the true romantics of m/m (with edit)



I’ve had a couple of fascinating discussions with Sunita of Dear Author reviewing fame and John of Dreaming in Books about m/m romance.

In 140 characters or less, we’ve shared thoughts on a number of issues.  Such was my interest that I begged and pleaded with them to let me post about some of the topics here.  They agreed.  Naturally.

One of the first things I’d like to talk about is the theme of romance in the m/m genre.  No, I’m not kidding.  Stick with me here.

We’ve all read our fair share of m/m romance certainly; however, how many of these have really been romances in the ‘classic’ sense?  How many of these involve two ‘out’ protagonists simply falling in love?  How many focus on the ordinary, every day challenges of a developing relationship without any of the internal and external conflict associated with the couple being gay?

Well? 

Let me put something else to you…

Of all the so-called classic romance stories you’ve read in the m/m genre, how many of those books were written by female authors?  How many were written by male authors?  How many by authors who identify as GQ/T*?

It makes you wonder, doesn’t it?

It also reminds me of a situation in which Sean Kennedy and I find ourselves.

In a nutshell, there are some in this community who believe Sean and I are one in the same person.  In other words, Sean Kennedy is apparently the pseudonym I use for publishing my work and, yes, I’m well aware of the irony.

When asked why people perceive this, one of the main responses is ‘that his work is too romantic’.

Too romantic’?  The fuck??  Are these people suggesting a gay author can’t write ‘real’ romance?  Because that’s what it sure as hell sounds like to me.

It was this, together with my conversations with Sunita and John, which got me wondering about what others thought.

So?? Who do you think the true romantics of the m/m genre are?


ETA:



Hmmm.  I’m wondering if I was too ambiguous with my question as some of you seem to think I was asking about romance and authors in a general sense.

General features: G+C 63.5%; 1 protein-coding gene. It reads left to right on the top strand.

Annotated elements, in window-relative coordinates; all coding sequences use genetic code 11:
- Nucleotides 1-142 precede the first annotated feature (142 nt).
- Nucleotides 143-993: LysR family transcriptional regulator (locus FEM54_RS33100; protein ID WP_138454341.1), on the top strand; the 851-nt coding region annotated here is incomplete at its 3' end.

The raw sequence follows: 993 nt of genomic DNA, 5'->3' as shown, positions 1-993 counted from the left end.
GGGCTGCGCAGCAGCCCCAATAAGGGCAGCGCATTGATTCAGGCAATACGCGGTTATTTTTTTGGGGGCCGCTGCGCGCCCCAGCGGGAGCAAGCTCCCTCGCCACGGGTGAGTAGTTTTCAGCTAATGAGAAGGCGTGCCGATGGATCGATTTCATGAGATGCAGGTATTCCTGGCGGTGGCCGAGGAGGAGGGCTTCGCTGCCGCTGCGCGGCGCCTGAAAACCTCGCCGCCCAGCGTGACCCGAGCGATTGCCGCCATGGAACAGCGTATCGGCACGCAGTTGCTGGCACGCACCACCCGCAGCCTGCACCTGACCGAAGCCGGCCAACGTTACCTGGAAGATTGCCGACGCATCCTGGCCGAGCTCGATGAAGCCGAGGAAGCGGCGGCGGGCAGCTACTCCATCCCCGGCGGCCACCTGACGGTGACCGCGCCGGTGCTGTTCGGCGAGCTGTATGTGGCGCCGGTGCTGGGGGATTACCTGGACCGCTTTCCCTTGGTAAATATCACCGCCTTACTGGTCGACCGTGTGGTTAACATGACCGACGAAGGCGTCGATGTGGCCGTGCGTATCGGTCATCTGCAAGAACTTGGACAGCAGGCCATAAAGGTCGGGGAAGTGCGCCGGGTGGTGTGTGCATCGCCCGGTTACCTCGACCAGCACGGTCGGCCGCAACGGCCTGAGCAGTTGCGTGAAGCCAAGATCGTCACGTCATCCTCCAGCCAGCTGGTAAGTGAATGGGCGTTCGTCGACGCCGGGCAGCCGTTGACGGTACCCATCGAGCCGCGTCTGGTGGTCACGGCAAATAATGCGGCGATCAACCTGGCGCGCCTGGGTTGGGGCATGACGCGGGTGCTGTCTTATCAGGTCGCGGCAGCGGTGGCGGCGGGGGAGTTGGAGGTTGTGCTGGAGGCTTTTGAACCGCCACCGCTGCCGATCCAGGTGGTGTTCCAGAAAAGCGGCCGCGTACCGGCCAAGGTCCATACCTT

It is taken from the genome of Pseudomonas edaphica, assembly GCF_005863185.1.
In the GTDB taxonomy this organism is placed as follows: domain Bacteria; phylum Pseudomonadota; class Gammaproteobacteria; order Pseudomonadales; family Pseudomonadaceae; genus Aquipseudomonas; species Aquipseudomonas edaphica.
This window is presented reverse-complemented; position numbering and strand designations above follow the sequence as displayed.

To clarify, what I attempted to ask was if, based on your reading experience, who are the authors who write the ‘best’ romance tales in the m/m genre?  Is it women, men, GQ/T* people?  Who?


I’m putting this to you as I believe the notion a particular gender or sexuality can write more romantically is something that needs challenging and having open discussion about, hence the example of the situation in which Sean and I find ourselves.


BTW, this is something entirely different to saying Sean and I are the perfect examples for a guy who is romantic and a chick who not.  While this may be true in the broad sense, I’m sure I should be vaguely offended at everyone saying I’m not.  Rude bastards??

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About Kris

Reads, rants, randoms & R+s. You've been warned. BTW, don't follow me if you're a GLBTQQphobic wanker. It won't end well. For you.
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45 Responses to the true romantics of m/m (with edit)

  1. Tam says:

    I can't really say who the true romantics are, but I sometimes prefer that kind of romance. Maybe I'm a romance purist. 🙂 Okay, sometimes it's good to have the outside forces, but for the most part, if every book is fighting against society, it gets a bit hard for me, as a straight woman, to relate. I do however relate to a slob and a neatnik moving in or a workaholic and a slacker or other couples issues that are not gay/straight issues, just two people in love issues.

    Sometimes when I write I feel obliged to throw in the external conflict because it seems to be expected in m/m. If they aren't standing up against the world, its not real m/m. I suppose the old adage of write what you know comes into account. I would assume gay male authors have that external conflict more in the forefront of their brains coping with it daily, than I would.